1. Red = red beets
2. Blue = blueberries
3. Purple blue = red cabbage
4. Light brown = coffee
5. Yellow = curry powder
6. Light yellow = yellow beets
7. Green = greens (such as mustard greens or chard)
8. Brownish red = paprika

I also tried yams (hoping for a nice orange-y color), but the starchy vegetable didn’t seep enough color into the boiling water to create a dye.

Natural Easter Egg Dye |

Most unexpected result goes to red cabbage! Who knew that those shiny red cabbage leaves would turn purple when boiled and would produce blue water as a result?

Natural Egg Dyes
  • Red cabbage
  • Red and yellow beets
  • Blueberries
  • Mustard greens or chard
  • Coffee grounds (not used)
  • Curry powder
  • Paprika
  • White vinegar
  1. Boil eggs.
  2. Cut up vegetables into 1-2" chunks and cover in water (just enough to cover veggies) in a quart sauce pan. Similarly for blueberries. For coffee and spices, use a 1:16 ratio (aka mix ⅛ into 2 cups of water and so on).
  3. Bring mixture to a boil for several minutes and then let cool.
  4. Stir in 2-3 tb vinegar.
  5. Add egg and allow to sit for several hours (preferably overnight).

The mottled texture of some of my eggs are a result of vinegar or resting on the bottom of their bowl. Too much vinegar resulted in a very bubbly skin (which was kind of cool). I omitted the vinegar from a few batches (such as the beets) so that I could keep the chunks of veggies in the dyed water with the eggs (to add more bulk to my water so that I could completely cover many eggs at once, otherwise I would have had to use a lot of beets or dye them in a small cup one at a time).

Natural Easter Egg Dye |

Since most of the veggies are now boiled and ready for a hearty salad, they won’t be wasted either.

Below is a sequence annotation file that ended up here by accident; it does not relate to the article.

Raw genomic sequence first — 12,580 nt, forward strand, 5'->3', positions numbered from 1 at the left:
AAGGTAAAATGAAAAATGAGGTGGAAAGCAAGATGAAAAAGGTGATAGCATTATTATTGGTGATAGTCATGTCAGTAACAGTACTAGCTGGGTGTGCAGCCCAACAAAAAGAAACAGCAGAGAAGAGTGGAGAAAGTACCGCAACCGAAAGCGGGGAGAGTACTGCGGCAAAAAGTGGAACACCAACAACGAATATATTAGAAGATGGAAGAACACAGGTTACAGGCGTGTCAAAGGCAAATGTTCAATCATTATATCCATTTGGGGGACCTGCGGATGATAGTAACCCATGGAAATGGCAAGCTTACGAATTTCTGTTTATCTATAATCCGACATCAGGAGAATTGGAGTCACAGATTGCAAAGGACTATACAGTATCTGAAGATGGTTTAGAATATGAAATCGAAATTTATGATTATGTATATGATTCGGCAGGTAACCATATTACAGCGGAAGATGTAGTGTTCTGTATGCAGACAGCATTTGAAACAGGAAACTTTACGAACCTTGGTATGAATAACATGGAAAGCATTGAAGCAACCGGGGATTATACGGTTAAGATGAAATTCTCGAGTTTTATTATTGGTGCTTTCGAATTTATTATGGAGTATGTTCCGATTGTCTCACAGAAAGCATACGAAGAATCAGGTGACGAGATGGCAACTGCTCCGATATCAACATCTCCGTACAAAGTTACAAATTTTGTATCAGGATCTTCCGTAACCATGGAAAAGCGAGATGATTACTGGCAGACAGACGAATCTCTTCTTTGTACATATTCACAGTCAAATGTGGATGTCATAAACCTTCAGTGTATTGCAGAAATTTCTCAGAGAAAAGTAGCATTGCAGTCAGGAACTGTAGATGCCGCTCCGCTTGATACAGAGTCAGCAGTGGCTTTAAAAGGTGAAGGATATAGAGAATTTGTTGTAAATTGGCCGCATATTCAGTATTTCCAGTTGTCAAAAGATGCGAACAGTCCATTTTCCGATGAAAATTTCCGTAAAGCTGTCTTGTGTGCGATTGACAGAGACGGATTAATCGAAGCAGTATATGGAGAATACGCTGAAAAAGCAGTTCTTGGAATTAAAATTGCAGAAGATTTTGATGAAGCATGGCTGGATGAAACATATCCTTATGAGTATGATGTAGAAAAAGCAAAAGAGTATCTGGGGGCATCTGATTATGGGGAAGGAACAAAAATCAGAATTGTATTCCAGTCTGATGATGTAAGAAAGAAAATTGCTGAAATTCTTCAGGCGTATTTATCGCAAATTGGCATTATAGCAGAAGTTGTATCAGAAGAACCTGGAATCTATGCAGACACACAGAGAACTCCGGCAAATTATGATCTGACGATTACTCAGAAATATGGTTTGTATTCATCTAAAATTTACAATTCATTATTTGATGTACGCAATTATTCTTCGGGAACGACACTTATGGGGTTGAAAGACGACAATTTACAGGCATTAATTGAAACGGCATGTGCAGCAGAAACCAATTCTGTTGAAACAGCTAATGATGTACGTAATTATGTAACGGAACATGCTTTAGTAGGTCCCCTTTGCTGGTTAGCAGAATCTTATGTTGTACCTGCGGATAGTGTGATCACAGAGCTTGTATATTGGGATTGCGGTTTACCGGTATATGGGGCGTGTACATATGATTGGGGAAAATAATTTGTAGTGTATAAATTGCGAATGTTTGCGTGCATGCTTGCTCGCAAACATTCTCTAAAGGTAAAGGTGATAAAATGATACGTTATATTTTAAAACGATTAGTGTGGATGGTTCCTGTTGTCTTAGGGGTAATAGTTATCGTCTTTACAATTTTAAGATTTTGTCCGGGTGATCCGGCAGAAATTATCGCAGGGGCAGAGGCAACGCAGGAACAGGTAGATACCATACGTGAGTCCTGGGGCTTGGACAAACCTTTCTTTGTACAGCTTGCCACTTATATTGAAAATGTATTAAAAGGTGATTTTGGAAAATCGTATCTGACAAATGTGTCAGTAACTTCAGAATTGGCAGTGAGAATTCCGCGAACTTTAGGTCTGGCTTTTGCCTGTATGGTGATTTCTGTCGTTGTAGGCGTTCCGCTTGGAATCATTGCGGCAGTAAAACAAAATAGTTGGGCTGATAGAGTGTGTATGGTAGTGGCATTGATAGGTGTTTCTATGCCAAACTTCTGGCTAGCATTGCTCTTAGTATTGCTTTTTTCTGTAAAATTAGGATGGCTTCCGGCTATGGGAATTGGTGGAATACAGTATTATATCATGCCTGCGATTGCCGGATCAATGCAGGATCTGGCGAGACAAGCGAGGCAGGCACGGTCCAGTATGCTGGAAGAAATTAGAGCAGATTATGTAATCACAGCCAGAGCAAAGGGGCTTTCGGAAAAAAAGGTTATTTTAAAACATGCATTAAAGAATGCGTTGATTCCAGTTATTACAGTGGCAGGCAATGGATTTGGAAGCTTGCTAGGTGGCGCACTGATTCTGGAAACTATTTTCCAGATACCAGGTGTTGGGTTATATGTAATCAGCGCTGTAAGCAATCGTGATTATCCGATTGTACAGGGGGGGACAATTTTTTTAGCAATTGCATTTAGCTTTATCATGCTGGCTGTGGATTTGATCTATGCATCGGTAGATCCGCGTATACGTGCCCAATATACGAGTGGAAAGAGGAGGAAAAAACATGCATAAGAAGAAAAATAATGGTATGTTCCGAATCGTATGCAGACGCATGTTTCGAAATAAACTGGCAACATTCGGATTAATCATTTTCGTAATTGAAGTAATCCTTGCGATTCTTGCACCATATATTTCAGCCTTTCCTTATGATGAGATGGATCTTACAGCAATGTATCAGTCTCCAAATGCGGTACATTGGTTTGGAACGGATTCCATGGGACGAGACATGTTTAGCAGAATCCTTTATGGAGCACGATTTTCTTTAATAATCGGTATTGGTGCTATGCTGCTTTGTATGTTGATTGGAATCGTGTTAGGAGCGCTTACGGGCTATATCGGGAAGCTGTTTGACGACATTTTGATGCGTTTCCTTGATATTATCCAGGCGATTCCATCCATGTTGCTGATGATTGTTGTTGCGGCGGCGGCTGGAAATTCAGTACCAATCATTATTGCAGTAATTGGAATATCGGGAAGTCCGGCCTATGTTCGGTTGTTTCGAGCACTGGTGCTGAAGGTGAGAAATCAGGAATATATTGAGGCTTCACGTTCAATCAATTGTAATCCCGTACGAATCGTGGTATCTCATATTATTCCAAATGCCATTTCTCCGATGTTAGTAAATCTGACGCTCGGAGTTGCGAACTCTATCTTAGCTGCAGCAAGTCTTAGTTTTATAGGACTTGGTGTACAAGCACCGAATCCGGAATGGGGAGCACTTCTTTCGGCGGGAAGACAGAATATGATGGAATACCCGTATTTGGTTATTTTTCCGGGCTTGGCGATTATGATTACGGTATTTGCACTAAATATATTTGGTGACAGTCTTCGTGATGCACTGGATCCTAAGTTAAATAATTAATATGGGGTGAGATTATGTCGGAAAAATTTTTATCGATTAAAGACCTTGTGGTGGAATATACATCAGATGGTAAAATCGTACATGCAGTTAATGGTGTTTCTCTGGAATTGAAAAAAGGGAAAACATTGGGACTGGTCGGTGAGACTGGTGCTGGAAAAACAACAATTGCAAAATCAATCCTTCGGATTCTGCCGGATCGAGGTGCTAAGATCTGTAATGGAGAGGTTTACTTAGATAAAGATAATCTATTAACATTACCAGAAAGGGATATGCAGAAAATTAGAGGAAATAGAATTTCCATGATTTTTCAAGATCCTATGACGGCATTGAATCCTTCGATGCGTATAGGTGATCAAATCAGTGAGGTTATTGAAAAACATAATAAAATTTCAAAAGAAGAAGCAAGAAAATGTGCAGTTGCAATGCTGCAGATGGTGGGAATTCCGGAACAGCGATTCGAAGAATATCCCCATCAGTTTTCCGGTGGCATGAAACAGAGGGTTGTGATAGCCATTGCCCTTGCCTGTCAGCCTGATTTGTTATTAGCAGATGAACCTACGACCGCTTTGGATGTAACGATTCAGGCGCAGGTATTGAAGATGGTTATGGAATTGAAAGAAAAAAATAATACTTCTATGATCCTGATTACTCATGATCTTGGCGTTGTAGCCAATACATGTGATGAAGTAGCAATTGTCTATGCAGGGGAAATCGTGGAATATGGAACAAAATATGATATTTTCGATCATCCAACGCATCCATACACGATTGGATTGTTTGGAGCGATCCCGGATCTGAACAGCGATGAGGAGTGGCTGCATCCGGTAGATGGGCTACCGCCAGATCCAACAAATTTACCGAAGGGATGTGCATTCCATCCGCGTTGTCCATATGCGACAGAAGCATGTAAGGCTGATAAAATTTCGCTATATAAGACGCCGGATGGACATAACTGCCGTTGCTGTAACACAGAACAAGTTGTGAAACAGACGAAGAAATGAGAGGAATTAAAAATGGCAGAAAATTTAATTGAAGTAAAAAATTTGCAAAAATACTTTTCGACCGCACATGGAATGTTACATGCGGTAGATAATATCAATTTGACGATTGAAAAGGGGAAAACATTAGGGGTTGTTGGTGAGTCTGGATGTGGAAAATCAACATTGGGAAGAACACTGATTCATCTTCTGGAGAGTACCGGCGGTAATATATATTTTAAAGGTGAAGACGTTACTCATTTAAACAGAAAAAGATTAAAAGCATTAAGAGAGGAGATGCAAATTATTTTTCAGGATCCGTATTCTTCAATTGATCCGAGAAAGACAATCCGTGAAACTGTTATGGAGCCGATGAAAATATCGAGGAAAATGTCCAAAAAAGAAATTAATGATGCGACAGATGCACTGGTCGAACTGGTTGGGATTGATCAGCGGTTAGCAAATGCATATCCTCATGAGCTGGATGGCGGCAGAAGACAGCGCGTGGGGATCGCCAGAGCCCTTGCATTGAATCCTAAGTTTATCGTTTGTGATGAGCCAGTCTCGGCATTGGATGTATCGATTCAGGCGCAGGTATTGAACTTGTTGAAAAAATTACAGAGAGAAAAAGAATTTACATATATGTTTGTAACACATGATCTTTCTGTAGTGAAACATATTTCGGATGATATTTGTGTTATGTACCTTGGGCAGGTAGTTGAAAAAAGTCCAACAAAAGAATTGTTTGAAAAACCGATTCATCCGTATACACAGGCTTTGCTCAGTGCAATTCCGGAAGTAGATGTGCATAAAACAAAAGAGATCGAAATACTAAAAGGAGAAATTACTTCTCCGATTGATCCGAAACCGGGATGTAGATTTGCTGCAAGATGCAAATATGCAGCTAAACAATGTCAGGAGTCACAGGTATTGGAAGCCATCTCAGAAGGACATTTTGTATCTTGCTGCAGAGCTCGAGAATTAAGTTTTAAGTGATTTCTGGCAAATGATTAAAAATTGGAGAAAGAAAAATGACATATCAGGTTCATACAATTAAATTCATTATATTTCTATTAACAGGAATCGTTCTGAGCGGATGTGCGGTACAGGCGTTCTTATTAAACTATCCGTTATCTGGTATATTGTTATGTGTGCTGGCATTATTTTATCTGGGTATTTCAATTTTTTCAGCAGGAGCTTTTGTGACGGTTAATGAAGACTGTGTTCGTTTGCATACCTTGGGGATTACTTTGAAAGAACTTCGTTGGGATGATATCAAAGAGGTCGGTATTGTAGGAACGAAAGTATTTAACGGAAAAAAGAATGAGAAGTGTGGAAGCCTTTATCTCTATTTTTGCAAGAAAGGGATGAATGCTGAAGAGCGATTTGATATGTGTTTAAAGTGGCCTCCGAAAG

Below and clockwise starting with the brown spotted egg in the top corner: paprika, curry powder, red cabbage, coffee, red beets, yellow beets, red cabbage (different batch and slightly different blue), blueberries, greens. Liv gave the coffee egg a nice crack against our counter, she was ready for a snack.

Natural Easter Egg Dye |

We seperately dyed eggs with leaf imprints from around the garden, but we’re off to have some family time so I’ll save that for another day.

PS a spring party palette.

Three Ways to Decorate Easter Eggs

Dying Easter Eggs | Gold Foil |

Family is coming into town, we’re preparing for Marlowe’s baptism (on Easter! What a great day!) and tomorrow I’m planning on dying eggs with all of Liv’s friends during my weekly Thursday morning mom day (best work decision ever).

Looking back over the past few years we’ve tried out different dying techniques. Seems I have a thing for blue eggs? Above, several different gold (including foiling) techniques. Below, easy speckled eggs.

Speckled Easter Eggs |

Last year we decoupaged eggs (perfect for kids that are just a little young for all of the dying techniques but still want to be really hands on) at a little Welcome, Spring! party at our house (also included in that post is a little Spring bag print out and giant tissue paper flowers).

Decoupaging Easter Eggs | Dying Easter Eggs | Giant Tissue Paper Flowers |

Decoupaging Easter Eggs | Dying Easter Eggs |

This year, if all goes as planned, we are trying this technique. I can’t wait!

PS a round up of great Easter ideas and what to do with all of that Easter candy

PPS these silly April Fool’s Day cupcakes are adorable and did you catch this roundup of tech pranks?